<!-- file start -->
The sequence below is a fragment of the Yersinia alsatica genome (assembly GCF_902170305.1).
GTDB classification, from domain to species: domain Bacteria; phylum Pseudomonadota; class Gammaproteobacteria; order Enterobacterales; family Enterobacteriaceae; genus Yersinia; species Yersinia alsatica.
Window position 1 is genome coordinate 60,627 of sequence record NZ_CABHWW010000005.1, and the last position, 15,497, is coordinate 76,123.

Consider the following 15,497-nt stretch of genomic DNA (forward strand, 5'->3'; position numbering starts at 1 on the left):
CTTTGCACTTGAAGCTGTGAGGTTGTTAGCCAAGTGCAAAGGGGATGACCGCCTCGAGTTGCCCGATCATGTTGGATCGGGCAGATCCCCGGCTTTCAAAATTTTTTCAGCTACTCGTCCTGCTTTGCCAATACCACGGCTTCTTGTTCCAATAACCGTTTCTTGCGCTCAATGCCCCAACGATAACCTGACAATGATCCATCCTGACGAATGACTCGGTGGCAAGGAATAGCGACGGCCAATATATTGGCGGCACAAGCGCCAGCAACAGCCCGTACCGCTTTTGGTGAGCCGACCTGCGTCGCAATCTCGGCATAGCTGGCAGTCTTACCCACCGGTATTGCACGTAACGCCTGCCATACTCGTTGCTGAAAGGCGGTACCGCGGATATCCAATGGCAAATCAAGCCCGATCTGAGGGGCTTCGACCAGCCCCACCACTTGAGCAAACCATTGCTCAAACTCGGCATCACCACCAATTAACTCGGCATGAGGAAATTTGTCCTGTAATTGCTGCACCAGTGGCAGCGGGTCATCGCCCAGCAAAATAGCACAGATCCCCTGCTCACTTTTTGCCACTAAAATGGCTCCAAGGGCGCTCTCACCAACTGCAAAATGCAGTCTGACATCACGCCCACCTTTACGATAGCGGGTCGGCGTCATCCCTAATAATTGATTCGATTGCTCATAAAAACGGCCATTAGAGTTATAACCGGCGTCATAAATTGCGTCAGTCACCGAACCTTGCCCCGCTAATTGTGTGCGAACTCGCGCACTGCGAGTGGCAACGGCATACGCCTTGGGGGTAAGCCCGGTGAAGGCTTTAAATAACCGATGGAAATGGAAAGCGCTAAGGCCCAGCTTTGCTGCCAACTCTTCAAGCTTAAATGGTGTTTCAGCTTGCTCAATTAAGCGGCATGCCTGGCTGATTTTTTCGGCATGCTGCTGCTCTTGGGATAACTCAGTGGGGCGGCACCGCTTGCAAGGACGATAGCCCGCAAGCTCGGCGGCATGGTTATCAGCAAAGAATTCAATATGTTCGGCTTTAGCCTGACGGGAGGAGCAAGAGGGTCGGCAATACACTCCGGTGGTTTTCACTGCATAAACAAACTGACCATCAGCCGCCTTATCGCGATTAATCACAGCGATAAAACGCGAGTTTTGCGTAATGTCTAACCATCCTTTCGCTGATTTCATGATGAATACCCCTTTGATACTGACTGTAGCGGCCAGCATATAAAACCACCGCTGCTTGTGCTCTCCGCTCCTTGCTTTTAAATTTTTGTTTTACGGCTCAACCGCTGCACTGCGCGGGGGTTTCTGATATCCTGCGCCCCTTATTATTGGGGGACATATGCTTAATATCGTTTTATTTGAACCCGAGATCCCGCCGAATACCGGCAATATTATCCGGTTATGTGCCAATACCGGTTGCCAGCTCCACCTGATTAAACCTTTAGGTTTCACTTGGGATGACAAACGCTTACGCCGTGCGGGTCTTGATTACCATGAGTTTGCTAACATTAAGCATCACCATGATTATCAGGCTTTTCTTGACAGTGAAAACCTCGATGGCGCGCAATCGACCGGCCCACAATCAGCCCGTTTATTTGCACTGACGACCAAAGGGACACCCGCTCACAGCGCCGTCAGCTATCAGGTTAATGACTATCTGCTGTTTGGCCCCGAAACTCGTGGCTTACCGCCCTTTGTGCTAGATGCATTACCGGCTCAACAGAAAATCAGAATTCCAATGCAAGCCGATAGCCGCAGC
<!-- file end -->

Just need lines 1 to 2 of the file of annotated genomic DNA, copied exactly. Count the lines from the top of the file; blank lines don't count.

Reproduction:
The sequence below is a fragment of the Yersinia alsatica genome (assembly GCF_902170305.1).
GTDB classification, from domain to species: domain Bacteria; phylum Pseudomonadota; class Gammaproteobacteria; order Enterobacterales; family Enterobacteriaceae; genus Yersinia; species Yersinia alsatica.